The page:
For some, public libraries are meant to be neutral ground when it comes to civic disputes over culture, values, and identity in America. That's not always the case, including in Sonoma County.
Walk into any one of the 14 different public libraries around Sonoma County and you’ll likely see Pride and Black Lives Matter banners. After a Black Lives Matter display was vandalized in Sebastopol a year ago, library leadership sought to reaffirm the library as an inclusive space, according to interim county library director, Erika Thibualt.
"The library administration had some signs created, and this was the former director Ann Hammond's decision," Thibault said. "We had a Black Lives Matter sign created and we sent that out to all the branches and encouraged them to hang it in support."
Though Thibault was not behind the decision to display the banners, she is now in charge during a moment of consternation over the signage amongst some members of the Library Commission, the system’s appointed governing board.
"We have some commissioners who, you know, are a little uncomfortable with, with our choice and wanted us to have a policy," Thibault said.
Because library buildings are owned by local municipalities, Thibault said current library policy only covers internal displays.
"We leave it to the discretion of the branch manager to make that decision," Thibault said. "And we currently have a library policy that controls external organizations and what they can and cannot bring to our libraries and then have us post."
Displays from outside organizations are only allowed from sectarian and non-partisan groups.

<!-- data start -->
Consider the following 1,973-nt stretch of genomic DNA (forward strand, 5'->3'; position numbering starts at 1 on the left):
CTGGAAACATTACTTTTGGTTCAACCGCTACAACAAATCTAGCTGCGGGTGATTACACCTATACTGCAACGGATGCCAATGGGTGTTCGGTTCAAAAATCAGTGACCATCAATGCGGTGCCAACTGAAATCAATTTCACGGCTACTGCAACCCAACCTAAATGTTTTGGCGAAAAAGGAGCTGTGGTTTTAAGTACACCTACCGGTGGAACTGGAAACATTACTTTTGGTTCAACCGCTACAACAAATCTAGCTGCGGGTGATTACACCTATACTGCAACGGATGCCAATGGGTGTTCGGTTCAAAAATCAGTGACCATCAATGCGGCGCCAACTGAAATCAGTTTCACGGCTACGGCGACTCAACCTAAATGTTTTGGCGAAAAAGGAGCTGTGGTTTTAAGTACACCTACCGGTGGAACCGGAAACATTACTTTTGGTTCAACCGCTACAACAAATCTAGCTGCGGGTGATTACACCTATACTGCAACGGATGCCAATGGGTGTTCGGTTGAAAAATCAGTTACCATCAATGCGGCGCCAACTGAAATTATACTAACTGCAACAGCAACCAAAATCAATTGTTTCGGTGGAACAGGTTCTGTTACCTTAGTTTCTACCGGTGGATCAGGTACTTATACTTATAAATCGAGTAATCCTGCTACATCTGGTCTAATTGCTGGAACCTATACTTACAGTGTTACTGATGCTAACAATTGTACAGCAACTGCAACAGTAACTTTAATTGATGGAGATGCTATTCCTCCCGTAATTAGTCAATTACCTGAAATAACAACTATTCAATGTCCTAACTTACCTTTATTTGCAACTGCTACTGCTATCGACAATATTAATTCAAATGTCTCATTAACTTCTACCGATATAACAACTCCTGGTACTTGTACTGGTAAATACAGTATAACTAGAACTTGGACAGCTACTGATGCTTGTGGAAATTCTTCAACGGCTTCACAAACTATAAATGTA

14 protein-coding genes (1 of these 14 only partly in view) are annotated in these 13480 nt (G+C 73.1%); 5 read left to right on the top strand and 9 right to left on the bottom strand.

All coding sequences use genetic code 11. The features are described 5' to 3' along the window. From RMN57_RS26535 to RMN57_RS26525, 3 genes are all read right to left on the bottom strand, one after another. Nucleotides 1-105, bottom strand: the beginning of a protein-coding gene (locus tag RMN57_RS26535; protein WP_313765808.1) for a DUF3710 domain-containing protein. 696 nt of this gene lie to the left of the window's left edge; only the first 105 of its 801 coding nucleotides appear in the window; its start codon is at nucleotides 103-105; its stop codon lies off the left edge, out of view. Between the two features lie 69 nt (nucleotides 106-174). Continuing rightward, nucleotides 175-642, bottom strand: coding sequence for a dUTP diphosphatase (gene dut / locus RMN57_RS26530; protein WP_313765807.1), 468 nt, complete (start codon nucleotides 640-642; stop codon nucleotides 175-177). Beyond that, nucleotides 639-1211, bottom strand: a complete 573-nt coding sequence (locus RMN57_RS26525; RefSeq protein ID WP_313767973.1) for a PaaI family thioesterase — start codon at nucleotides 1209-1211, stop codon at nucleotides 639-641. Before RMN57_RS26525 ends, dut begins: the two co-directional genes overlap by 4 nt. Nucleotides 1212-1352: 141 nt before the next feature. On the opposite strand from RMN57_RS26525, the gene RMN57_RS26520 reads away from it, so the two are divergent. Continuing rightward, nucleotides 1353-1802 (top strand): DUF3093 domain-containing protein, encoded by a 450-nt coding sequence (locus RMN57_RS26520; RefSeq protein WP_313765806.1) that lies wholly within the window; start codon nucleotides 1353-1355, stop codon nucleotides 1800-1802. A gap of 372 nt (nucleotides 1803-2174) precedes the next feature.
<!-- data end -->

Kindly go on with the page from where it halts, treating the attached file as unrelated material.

At the Library Commission’s meeting earlier this month, Commissioner Paul Heavenridge voiced his concern over neutrality because of internal signage.
"I see red flags ahead if we don't have some kind of real policy," Heavenridge said. "I mean, our diversity statement is a good one, and that's what we are, that's what a library is. It's the last bastion of democracy I feel."
Commissioner Barbara Mackenzie expressed specific concern over the display of Pride and Black Lives Matter signage.
Thibault said the literature available via the library has not come under scrutiny.
"We actually signed the Urban Libraries Council Declaration of Democracy and the Freedom to Read, which is an American Library Association statement, and they are unanimously in supportive of that," Thibault said. "So we don't have any issues when it comes to our materials."
While other commissioners expressed support for the current policy, further discussion is expected at an upcoming meeting.
Editor's note: this story has been updated with a correction to the title of the American Library Association's statement, the Urban Libraries Council Declaration of Democracy and the Freedom to Read. We also added "For some," to the first sentence to more accurately reflect that the perception of public libraries as 'neutral ground' is not universal, and to acknowledge the position of Sonoma County Library communications manager and public information officer Ray Holley. In an email to KRCB, Mr. Holley says the American Library Association and other leading organizations state that libraries are not neutral. We will continue our reporting on this issue, and if possible, will air and publish a conversation with the American Library Association about the concept of library neutrality in the coming days.